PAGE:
Scott Little’s debut opera, “The Story of an Hour,” will receive it’s world premiere production on Saturday evening, November 17, at Kent State University. It’s appropriate that the opera will premiere at KSU because Scott is a junior Music Education major there. The one-act opera, for which I wrote the libretto, is based on a Kate Chopin short story with the same title. Scott and I met just two years ago, introduced by a mutual friend shortly after I had decided to look for a composer interested in a collaboration. We had a first coffee in December 2016, and what’s happened since has been amazing: by June 2017 we had a reading at my home of a complete draft of the libretto, a first sing-through at Kent in November 2017, and now here we are.
I interviewed Scott this week about his experience composing his first opera. Here’s what he had to say:
The Opera Evangelist: I remember clearly that when we first had coffee, I knew that you were someone with whom I wanted to collaborate for two reasons: you asked good questions, and I could tell you were already thinking in terms of getting it up on stage somewhere. I’m curious, what about meeting me made you think this might be a workable partnership?
Scott Little: I liked how passionate you were about the project! I loved how you wanted to do something you hadn’t done before and wanted to expand your artistry. I really value trying new things and being the least experienced person in the room, which is why I do so many different projects. I saw those qualities in you, which let me know that working with you would work out!
OE: How would you describe what you’ve learned along the way?
SL: Oh gosh, I’ve learned loads. I’ve learned how long staged works take to create and what kind of artists have to be involved; I’ve learned about writing for the human voice and how to tell a coherent story; I’ve learned what it means to hustle in order to get your work performed (mostly from watching you, by the way); and I’ve learned that I can do it. There were many moments where I didn’t think I could finish the thing, and so I’m grateful for people like you and Professor [Marla] Berg who kept me going along the way.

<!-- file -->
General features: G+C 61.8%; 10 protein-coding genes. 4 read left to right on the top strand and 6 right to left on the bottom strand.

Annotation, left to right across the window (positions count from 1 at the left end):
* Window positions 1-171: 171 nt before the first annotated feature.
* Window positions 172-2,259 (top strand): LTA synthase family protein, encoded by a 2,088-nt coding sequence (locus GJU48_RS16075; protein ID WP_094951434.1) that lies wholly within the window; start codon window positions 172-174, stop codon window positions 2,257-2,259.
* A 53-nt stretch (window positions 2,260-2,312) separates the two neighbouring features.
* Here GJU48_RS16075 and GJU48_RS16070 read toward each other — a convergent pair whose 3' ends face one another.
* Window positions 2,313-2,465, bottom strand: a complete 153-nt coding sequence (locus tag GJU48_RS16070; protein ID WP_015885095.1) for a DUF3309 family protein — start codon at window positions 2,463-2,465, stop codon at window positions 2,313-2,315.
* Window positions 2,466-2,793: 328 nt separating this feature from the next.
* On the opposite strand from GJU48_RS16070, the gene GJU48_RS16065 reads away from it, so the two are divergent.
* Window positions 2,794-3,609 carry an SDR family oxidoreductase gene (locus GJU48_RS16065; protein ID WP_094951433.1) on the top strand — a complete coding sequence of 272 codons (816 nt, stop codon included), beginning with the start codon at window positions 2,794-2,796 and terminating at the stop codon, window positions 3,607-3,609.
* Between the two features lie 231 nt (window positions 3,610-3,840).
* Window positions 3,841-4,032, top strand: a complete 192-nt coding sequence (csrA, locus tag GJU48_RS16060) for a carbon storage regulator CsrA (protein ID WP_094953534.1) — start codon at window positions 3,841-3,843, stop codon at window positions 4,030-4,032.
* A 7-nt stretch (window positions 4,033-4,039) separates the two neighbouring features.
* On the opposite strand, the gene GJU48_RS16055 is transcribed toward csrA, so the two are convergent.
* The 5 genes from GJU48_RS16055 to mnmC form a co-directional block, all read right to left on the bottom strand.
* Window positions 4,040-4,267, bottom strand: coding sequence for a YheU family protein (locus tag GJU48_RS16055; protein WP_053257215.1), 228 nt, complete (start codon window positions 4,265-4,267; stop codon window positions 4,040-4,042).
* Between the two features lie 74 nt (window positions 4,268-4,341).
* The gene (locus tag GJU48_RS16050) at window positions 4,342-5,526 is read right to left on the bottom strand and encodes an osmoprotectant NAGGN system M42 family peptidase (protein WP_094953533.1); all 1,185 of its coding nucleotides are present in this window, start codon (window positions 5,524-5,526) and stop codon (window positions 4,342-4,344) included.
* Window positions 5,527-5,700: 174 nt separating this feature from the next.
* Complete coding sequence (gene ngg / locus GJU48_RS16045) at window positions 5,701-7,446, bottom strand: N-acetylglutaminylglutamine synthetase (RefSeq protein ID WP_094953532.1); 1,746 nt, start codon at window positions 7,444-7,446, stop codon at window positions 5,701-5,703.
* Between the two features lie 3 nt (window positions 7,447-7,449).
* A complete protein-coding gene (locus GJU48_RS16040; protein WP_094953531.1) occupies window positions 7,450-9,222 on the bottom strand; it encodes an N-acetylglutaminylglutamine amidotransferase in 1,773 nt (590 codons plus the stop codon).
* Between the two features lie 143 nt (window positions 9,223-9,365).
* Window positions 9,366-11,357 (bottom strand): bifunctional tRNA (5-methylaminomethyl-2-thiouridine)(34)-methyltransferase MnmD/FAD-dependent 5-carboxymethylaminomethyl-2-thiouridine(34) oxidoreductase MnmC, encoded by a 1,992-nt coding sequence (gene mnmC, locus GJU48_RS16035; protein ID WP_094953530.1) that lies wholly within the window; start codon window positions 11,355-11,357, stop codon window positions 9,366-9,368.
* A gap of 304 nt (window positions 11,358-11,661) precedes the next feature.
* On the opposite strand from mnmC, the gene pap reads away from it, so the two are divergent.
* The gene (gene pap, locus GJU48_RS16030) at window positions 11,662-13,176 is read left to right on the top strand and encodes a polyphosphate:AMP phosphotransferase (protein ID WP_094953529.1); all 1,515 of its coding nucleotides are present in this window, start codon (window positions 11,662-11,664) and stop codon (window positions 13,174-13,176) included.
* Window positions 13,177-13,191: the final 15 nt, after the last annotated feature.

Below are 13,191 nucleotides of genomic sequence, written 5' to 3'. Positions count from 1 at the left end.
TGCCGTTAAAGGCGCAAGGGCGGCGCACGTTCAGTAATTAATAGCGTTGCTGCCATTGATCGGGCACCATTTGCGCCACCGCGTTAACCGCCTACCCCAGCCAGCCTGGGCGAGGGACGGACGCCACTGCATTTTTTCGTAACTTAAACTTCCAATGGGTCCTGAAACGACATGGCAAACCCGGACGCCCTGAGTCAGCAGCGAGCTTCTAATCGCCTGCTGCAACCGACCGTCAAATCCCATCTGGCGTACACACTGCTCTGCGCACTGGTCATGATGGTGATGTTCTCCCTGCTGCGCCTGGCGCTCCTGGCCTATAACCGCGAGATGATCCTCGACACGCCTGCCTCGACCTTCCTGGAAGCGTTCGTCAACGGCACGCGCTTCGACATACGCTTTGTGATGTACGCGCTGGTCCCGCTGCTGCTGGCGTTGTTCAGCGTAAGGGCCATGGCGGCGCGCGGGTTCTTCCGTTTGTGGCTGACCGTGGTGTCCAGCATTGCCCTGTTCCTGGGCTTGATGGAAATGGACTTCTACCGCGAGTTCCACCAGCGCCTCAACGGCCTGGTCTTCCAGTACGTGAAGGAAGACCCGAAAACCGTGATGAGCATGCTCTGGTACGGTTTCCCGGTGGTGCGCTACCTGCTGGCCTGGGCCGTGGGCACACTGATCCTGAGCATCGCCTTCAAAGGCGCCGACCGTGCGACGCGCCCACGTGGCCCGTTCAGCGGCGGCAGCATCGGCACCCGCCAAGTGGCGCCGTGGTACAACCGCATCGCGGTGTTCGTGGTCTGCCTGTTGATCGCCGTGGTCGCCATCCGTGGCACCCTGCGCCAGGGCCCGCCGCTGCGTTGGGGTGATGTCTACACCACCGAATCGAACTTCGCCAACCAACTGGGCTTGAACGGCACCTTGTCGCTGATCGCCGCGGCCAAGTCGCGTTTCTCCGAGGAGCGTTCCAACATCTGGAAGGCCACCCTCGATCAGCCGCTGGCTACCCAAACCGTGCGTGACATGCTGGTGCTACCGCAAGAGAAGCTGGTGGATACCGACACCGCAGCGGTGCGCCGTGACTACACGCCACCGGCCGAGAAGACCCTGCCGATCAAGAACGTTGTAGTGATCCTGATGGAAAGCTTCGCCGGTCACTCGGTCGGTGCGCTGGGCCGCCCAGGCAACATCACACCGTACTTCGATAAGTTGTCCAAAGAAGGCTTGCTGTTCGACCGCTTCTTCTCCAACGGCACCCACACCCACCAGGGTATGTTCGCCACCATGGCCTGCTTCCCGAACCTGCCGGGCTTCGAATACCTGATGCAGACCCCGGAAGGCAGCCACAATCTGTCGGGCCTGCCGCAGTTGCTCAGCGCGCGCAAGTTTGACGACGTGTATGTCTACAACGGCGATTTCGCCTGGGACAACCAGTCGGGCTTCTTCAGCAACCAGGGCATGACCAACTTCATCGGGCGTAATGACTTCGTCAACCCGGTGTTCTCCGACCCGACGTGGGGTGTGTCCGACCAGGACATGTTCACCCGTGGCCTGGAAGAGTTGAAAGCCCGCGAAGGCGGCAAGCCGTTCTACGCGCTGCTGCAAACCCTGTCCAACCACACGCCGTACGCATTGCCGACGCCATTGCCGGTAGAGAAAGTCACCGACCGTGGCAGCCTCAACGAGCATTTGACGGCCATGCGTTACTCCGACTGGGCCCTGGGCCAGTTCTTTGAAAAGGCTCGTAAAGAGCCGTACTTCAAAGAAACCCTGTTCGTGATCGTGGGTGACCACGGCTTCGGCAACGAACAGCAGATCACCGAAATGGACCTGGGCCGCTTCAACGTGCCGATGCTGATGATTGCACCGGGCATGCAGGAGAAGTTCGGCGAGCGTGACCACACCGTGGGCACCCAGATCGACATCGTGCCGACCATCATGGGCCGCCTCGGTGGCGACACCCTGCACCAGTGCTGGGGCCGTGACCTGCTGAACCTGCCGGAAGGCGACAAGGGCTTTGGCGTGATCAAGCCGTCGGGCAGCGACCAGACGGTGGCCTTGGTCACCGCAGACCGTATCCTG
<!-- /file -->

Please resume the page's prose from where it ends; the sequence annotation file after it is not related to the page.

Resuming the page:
OE: What has been the most difficult part of composing this opera?
SL: The most difficult part of writing an opera was holding myself accountable. You may recall that I was late to turn in music on a couple occasions (see above). Writing an opera is especially difficult because operas are long and they deal with a lot of emotional content. In other projects, if I don’t know how to write music that invokes a particular effect/image (e.g., the chaos of a train crash), I don’t have to write it. In the opera, I had to figure things out that I would have otherwise ignored. If I were to do another opera, I would set up systems of accountability, such as more meetings with collaborators where I have to show my progress.
OE: What’s been the most awesome part?
SL: I have so enjoyed working with the opera students and faculty at Kent State. These students have shocked me with how invested they are in the project! They are super excited to be able to bring characters to life, and I’m learning a lot from watching their processes.
OE: I know you reached out to faculty at KSU early on and along the way. How important have their help and support been?
SL: Professors Marla Berg and Dr. Jay White have been wildly helpful! As director of the opera program (and the director of the operas themselves), Professor Berg was the one who decided to program our work. She took a chance on us, and she has worked very hard to gather musicians and crew members, to stage the work, to advertise the program, etc. I’m currently taking voice lessons from Dr. White, so I see him coaching students on a variety of pieces—he spends a lot of time honing on in who a character is and what a song is saying below the surface. Seeing him apply the same expertise to our work when coaching performers has been an awesome experience.
OE: Early on in our work together I told you that I saw the composer as the “boss” in the composer-librettist relationship, and you bristled at the idea. Now that you’ve completed work on your first opera, do you still feel that way?
SL: I’m still not sure about the composer/librettist balance, but I have learned a lot about the composer’s role in the creation of opera as a whole: no one person, even the composer, is most important. I’ve actually been very “hands off” with the rehearsal and staging process over this semester. The actors, directors, conductors, and musicians have taken charge of the process—I’m just along for the ride! I think now that the composer is just one cog in a big machine. As audiences, we give the composer of a work too much clout and need to be more reverent of the people behind the scenes who are making that work a reality.